We consider the robustness of tests of genetic associations that incorporate gene-environment interactions when the environmental exposure is misspecified, which is likely the case when the exposure is continuous. We formally prove that, under the null hypothesis of no genetic association, misspecified ordinary logistic regression and profile likelihood (Chatterjee and Carroll, Biometrika. 2005;92:399–418) analyses of case-control data both consistently estimate the null parameters of no genetic main effect and interaction, provided that genetic and environmental factors are unrelated in the underlying population. However, we argue that the associated likelihood ratio test, score test, and Wald test statistics obtained using the estimated information matrix have incorrect type-1 error rates due to model mis-specification. Based on these observations, we propose the use of the sandwich estimator of variance in conjunction with the consistent maximum (profile) likelihood estimates to construct Wald-type test statistics with correct type-1 error rate for the null of no genetic association.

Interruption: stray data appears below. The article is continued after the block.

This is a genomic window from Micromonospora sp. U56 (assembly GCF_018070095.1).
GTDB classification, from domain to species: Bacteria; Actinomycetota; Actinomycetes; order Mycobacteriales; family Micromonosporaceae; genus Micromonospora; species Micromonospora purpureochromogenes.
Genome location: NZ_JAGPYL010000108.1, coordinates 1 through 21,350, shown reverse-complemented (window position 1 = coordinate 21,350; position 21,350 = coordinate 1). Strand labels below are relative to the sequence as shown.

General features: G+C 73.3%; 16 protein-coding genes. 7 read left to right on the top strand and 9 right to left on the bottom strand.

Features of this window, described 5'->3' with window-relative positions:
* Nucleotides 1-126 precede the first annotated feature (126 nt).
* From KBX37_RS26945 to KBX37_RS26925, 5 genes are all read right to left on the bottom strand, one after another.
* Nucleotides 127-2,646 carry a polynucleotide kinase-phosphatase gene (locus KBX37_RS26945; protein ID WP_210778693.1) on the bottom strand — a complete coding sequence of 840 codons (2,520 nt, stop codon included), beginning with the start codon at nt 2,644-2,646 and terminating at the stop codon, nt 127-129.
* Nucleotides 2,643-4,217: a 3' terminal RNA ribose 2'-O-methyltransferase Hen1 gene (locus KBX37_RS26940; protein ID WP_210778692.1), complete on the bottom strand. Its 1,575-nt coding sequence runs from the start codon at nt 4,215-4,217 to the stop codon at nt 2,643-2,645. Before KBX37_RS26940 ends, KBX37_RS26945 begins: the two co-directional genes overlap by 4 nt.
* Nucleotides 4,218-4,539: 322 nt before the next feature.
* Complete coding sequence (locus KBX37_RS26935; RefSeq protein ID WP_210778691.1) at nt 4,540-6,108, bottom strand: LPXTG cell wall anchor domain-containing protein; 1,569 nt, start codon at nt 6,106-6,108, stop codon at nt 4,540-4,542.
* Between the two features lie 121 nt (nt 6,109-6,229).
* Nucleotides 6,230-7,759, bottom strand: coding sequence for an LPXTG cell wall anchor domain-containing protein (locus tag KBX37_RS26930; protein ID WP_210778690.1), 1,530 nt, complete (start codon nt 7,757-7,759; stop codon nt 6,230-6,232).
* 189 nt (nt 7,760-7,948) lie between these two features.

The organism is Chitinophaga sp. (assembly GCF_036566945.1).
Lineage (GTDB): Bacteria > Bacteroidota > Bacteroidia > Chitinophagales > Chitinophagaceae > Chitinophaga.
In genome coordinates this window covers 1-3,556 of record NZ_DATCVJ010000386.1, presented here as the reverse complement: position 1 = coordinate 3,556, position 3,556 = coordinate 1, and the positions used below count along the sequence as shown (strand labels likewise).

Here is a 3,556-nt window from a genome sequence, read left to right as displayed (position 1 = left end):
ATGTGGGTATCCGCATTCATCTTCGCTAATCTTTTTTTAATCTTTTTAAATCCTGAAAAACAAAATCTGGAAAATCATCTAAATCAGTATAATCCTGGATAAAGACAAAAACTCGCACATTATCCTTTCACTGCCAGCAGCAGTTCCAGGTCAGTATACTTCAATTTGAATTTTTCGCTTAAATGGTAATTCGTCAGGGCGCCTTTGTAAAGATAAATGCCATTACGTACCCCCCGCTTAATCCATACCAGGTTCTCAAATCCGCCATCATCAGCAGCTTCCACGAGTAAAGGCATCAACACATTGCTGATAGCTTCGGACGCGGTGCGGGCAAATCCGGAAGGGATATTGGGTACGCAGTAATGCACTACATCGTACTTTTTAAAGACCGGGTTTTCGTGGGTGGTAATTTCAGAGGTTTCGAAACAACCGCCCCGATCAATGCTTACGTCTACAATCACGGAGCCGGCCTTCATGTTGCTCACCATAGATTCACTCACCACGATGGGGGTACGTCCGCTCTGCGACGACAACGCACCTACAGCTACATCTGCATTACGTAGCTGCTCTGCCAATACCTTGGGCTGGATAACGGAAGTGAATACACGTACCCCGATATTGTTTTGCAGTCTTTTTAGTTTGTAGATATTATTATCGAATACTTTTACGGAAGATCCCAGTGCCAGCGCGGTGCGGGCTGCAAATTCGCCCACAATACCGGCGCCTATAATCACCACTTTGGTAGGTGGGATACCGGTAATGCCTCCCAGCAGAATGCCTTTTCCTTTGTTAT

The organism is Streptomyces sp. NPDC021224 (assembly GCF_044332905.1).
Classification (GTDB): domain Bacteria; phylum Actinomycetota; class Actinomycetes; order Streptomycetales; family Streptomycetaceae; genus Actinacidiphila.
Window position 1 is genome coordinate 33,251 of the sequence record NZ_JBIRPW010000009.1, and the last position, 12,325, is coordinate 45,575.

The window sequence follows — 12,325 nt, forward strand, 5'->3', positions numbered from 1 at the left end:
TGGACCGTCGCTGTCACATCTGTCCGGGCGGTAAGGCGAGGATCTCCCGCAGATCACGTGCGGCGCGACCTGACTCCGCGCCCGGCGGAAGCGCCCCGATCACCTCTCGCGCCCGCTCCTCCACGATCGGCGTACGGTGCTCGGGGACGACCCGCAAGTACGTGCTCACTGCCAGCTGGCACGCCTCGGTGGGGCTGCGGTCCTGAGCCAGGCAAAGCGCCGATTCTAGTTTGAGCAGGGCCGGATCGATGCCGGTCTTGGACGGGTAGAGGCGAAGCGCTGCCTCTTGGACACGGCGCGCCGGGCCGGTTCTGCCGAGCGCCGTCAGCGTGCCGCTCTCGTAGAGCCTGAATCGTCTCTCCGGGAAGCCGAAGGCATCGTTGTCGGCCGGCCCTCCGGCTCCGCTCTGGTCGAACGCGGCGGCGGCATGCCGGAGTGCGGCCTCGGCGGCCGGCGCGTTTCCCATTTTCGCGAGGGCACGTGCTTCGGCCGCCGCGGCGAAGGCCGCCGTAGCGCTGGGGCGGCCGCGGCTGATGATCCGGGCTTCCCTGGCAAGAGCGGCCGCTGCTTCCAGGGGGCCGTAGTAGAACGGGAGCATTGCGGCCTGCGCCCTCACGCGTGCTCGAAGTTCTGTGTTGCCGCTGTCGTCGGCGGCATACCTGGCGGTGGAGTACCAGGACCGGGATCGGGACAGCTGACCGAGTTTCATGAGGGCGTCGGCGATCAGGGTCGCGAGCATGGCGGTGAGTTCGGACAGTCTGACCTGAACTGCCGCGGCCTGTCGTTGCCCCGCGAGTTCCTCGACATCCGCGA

From the Departments of *Epidemiology and †Biostatistics, Harvard University, Boston, MA.
Submitted 6 May 2010; accepted 19 November 2010; posted 12 January 2011.
Correspondence: Eric J. Tchetgen Tchetgen, Department of Epidemiology, Harvard School of Public Health, 677 Huntington Ave, Boston, MA 02115. E-mail: firstname.lastname@example.org.